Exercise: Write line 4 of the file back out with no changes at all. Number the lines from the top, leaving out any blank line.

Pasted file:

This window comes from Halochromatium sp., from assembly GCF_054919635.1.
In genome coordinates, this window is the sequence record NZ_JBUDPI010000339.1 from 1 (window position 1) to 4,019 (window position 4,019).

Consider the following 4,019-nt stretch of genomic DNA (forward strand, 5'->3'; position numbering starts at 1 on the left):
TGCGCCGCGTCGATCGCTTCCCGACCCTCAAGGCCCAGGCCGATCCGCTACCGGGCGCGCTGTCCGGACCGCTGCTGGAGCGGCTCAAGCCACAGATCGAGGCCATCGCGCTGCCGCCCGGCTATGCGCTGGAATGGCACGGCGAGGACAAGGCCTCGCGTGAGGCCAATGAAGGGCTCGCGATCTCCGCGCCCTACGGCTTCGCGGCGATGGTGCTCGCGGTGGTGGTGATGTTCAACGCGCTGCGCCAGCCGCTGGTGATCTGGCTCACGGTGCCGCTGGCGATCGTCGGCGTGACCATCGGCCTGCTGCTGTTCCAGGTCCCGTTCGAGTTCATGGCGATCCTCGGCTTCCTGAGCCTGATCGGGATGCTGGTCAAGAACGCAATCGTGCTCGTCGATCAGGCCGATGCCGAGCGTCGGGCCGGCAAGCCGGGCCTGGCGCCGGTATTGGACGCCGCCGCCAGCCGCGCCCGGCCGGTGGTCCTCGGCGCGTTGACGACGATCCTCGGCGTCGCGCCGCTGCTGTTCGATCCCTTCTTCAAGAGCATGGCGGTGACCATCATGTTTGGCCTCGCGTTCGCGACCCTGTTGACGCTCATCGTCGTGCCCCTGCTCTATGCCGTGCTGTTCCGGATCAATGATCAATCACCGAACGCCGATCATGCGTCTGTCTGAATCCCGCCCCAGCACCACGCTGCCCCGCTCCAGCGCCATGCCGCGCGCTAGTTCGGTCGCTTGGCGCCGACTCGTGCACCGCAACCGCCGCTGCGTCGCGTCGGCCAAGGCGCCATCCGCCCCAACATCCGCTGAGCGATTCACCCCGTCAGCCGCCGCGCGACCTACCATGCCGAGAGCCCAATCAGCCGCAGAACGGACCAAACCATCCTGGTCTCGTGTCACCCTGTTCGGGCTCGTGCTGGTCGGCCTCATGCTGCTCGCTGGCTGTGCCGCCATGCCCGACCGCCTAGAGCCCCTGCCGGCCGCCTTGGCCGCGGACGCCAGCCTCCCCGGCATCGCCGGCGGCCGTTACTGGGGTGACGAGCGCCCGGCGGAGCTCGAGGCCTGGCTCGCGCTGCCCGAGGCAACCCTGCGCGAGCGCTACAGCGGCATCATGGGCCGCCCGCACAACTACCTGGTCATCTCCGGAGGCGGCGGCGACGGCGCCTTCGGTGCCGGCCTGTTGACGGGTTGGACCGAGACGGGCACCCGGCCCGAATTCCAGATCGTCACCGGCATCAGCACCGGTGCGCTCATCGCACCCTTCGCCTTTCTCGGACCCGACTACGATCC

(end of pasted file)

TGCGCCGCGTCGATCGCTTCCCGACCCTCAAGGCCCAGGCCGATCCGCTACCGGGCGCGCTGTCCGGACCGCTGCTGGAGCGGCTCAAGCCACAGATCGAGGCCATCGCGCTGCCGCCCGGCTATGCGCTGGAATGGCACGGCGAGGACAAGGCCTCGCGTGAGGCCAATGAAGGGCTCGCGATCTCCGCGCCCTACGGCTTCGCGGCGATGGTGCTCGCGGTGGTGGTGATGTTCAACGCGCTGCGCCAGCCGCTGGTGATCTGGCTCACGGTGCCGCTGGCGATCGTCGGCGTGACCATCGGCCTGCTGCTGTTCCAGGTCCCGTTCGAGTTCATGGCGATCCTCGGCTTCCTGAGCCTGATCGGGATGCTGGTCAAGAACGCAATCGTGCTCGTCGATCAGGCCGATGCCGAGCGTCGGGCCGGCAAGCCGGGCCTGGCGCCGGTATTGGACGCCGCCGCCAGCCGCGCCCGGCCGGTGGTCCTCGGCGCGTTGACGACGATCCTCGGCGTCGCGCCGCTGCTGTTCGATCCCTTCTTCAAGAGCATGGCGGTGACCATCATGTTTGGCCTCGCGTTCGCGACCCTGTTGACGCTCATCGTCGTGCCCCTGCTCTATGCCGTGCTGTTCCGGATCAATGATCAATCACCGAACGCCGATCATGCGTCTGTCTGAATCCCGCCCCAGCACCACGCTGCCCCGCTCCAGCGCCATGCCGCGCGCTAGTTCGGTCGCTTGGCGCCGACTCGTGCACCGCAACCGCCGCTGCGTCGCGTCGGCCAAGGCGCCATCCGCCCCAACATCCGCTGAGCGATTCACCCCGTCAGCCGCCGCGCGACCTACCATGCCGAGAGCCCAATCAGCCGCAGAACGGACCAAACCATCCTGGTCTCGTGTCACCCTGTTCGGGCTCGTGCTGGTCGGCCTCATGCTGCTCGCTGGCTGTGCCGCCATGCCCGACCGCCTAGAGCCCCTGCCGGCCGCCTTGGCCGCGGACGCCAGCCTCCCCGGCATCGCCGGCGGCCGTTACTGGGGTGACGAGCGCCCGGCGGAGCTCGAGGCCTGGCTCGCGCTGCCCGAGGCAACCCTGCGCGAGCGCTACAGCGGCATCATGGGCCGCCCGCACAACTACCTGGTCATCTCCGGAGGCGGCGGCGACGGCGCCTTCGGTGCCGGCCTGTTGACGGGTTGGACCGAGACGGGCACCCGGCCCGAATTCCAGATCGTCACCGGCATCAGCACCGGTGCGCTCATCGCACCCTTCGCCTTTCTCGGACCCGACTACGATCC